is ruination. Tlie sleeves is good, too,' he
added, thoughtfully, ' but the feet are gone.
There is something about the heels of stock
ings and the elbowe of stove-pipes in this
world, that, is all wrong, Jimmy.' A supply
of stockings had come that day, and werejust
being given ou. ; a pair of very large ones fell
to Billy's lot Lilly held them up before him.
' Jimmy, said he, ' those are pretty bags to
give a little fellow like me. Them stockings
was knit for the President or a young gorilla,
certain ;' and he was about to bestow them
upon Cradle when a soldier in the opposite
predicament made an exchange. 'Them
stockings made me think of the Louisiana vol
unteer I scared so the other day,' said Billy.
' How's that?' said I. ' He was among our
prisoners, and saw a big pair of red leggings,
with feet, hanging up before a tent. He nev
er said a word till he saw the leggings, and
then he asked me what they were for. 'Them,'
said I, ' them is General Banks' stockings.'
He looked scared. ' He's a big man, is Gene
ral Banks, said I; 'but then he ort to be. the
way he lives." 'How?' said he. 'Why,'
said I. 'his regular diet is bricks buttered with
morfar.' The next day Billy got a present of
a pair of stockincrs from a lady ; a nice soft
pair with his initials in red silk upon them
He was very happy. ' Jimmy, said he, 'just
look at them.' and he smoothed them down
with his hand ' marked with my initials, too:
' B for my Christian and 4 W for my heath
en name. How kind I They came just in
the risht time, too ; I've got such a sore heel ;
for it's a fact, Jimmy, that if there's anything
in life worse than unrequited love, it's a sore
heel. Orders came to ' fall in.' Billy was
so overjoyed with his new stckings he didn't
keep the line very well. ' Steady, there.'
growled the sergeant, ' keep your place, and
don't be traveling around like the Boston
Post Office.' We were soon put upon double
quick. After a few minutes Billy gave a
groan. ' What is it Billy ? saidL 'It's all
up with them.' said he. I didn t know what
he meant, but his face showed something very
had had happened. When we broke ranks
Billv hurried to the tent, and when Tgot there.
he stood, the very picture of despair, with his
shoes off, and his heels shining through his
stockings like two crockery door-knobs.
' Them new stockings of yours is breech-loading,
ain't they, Billy !' said an unfeeling volun
teer. ' Better get your name on both ends,
so you can keep them together,' said another.
' Shoddy stockings,' said a third. Billy was
silent ; I saw his heart was breaking, and I
said nothing. We held a council on them,
and Billy, not feeling stiong-hearted enough
for the task, gave them to Cradle with direc
tions to sew up the small holes. I came into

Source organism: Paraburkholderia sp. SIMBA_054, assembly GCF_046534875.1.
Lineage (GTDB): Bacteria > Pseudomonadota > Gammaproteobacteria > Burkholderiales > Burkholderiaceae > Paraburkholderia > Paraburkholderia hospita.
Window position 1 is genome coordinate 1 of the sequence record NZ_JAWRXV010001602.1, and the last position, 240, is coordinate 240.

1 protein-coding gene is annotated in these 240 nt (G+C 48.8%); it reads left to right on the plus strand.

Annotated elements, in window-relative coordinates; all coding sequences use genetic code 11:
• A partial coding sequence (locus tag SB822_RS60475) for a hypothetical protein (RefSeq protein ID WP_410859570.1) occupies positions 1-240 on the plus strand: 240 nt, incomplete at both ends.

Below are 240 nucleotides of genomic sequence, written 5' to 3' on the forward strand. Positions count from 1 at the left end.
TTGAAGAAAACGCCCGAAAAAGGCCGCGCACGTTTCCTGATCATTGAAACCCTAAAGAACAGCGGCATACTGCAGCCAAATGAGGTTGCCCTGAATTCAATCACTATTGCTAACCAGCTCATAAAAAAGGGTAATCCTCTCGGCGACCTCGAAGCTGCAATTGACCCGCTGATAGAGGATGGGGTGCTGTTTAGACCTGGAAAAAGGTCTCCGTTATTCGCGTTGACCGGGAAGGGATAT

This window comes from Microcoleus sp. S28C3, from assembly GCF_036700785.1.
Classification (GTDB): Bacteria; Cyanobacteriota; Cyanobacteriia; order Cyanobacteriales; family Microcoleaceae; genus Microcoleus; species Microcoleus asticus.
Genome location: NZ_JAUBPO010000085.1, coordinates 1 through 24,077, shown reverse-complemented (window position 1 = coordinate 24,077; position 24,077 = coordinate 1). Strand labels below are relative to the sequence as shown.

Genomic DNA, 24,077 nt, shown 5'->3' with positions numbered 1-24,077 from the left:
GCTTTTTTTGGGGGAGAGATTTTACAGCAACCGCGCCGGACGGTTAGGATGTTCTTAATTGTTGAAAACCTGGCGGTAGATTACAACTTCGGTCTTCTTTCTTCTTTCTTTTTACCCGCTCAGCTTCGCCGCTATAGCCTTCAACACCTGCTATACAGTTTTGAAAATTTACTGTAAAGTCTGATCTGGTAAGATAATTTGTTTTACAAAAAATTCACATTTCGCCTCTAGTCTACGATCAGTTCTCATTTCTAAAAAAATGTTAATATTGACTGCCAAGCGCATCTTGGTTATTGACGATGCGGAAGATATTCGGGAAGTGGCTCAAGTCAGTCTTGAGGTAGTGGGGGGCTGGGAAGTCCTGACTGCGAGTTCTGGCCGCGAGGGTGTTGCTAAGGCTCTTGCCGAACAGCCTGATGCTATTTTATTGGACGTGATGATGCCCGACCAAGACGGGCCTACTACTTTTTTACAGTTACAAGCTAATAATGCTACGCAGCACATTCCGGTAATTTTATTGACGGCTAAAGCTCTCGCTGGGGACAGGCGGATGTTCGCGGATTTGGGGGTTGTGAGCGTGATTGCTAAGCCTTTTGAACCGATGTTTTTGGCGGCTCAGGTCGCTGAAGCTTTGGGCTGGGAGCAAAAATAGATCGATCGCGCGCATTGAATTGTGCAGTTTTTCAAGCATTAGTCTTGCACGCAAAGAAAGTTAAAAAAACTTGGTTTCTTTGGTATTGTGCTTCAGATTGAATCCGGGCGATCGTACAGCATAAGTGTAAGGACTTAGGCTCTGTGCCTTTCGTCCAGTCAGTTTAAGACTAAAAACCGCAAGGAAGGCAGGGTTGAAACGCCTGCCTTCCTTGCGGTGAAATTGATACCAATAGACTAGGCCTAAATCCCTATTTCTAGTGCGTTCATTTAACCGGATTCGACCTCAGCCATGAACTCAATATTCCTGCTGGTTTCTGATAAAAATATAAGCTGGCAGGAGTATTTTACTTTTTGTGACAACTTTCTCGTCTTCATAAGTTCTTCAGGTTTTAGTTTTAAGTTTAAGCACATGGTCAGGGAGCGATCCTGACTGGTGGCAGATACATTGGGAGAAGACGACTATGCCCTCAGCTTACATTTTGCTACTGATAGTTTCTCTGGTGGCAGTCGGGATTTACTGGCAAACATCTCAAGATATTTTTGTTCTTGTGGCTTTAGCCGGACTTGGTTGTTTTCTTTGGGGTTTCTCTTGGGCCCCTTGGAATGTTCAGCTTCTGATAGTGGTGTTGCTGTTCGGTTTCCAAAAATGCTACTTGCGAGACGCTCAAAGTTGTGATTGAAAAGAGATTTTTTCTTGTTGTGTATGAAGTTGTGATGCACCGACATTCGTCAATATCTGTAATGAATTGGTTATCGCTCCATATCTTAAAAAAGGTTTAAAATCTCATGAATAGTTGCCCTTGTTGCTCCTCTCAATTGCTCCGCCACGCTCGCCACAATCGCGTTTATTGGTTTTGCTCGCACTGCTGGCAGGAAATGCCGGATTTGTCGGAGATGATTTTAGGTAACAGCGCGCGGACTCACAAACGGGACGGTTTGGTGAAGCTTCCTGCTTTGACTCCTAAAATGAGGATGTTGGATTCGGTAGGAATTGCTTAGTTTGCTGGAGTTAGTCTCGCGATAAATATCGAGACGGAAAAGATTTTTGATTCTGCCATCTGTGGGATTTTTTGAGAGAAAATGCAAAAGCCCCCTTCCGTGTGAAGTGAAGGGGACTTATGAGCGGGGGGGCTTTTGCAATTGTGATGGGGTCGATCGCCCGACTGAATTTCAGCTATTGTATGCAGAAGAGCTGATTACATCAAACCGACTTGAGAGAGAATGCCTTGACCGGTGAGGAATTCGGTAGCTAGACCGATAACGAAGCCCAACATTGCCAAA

the tent soon after, and he was drawing a por
trait, with a piece of charcoal on a board
' That's a good portrait of Fremont,' said I
' he looks just like that ; that's the way he
parts his hair, in the middle.' ' That isn't a
portrait of Fremont,' said Billy ; 'it's a map
of the United States ; that line in the middle
you thought was the upper part in his hair, is
the Mississippi River.' ' Oh !' said I. I saw
him again before supper; he came to me,
looking worse thsn ever, the stockings in his
hand. 'Jimmy,' said he, ' you know I gave
them to Cradle and told him to sew up the
small holes, and what do you think he's done
He's gone and sewed up the heads.' ' It's
hard case, Jimmy said I; 'In such a case
tears are almost justifiable. ' "
"Brave Phil. Kearney."
On Monday night the brave and brilliant
General Philip Kearney fell by the hands of
an enemy he had often confronted, and by
whom his heroic life had often been sought.
The announcement of his death was made on
Wednesday morning, aud a general feeling of
sorrow was occasioned, for the people had
learned to love one who held his life so cheap
le, and who was everywhere the gallant
soldier. Before noon, however we learned
directly from General Kearney's family that
a dispatch from a member of his staff stated
that he was wounded and a prisoner. This
mUtake probably arose from the peculiar
manner of the General's disappearance, par
ticulars of which may be found in another
column. General Kearney was a native of
New York, and was about forty-eight years
of age. His family have resided in New Jer
sey since 1716, when his great grandfather
settled in Monmouth county. His father
died about 1849, leaving but two children,
General Kearney and Susan Watts, wife of
Major Alexander Macomb, late of the TJ. S.
army. Mrs. Macomb died some years since
General Kearney's grandfather was the Hon.
John Watts, founder of the Leke and Watts,
orphan house in this city, at whose instance
he entered the profession of tlie law.
He was appointed in 1837 and officer of
dragoons. In the Mexican war he was sent
abroad to inspect the armies of Europe. Dur
ing the Mexican war Kearney's cavalry squad
ron was the pride of the service and he be
came known for his dashing qualities, as our
" Murat." At the very gates of the city of
Mexico his left arm was carried away by a
cannon balll For his gallantry in Mexico,
General Kearney received the highest com
mendations. After the war Kearney travel
ed awhile, and during his stay abroad he took
a hand in the Algerian war, and was aid-decamp
at Solferino to a French marshal. He
resigned his commission in our army in 1S51.
When the present war broke out he was
in France. He returned ut once and offered
his services to the country, which created
him a Brigadier General of Volunteers, on
the 17th of May, 18G1. It was soon suggest
ed thct he have a division, but he had no
time to " cool his heels" in the ante-chambers
of those in power, and the stars passed
to other shoulders. A few weeks since,
however, he received tlie commission of a
Major General having fairly wen it on the
blood fields of Williamsburg, Fair Caks,
White Oak Swamp, Cross P.oads and Malvern
Hill, and having proved his title to it by his
more recent achievements on the Potomac.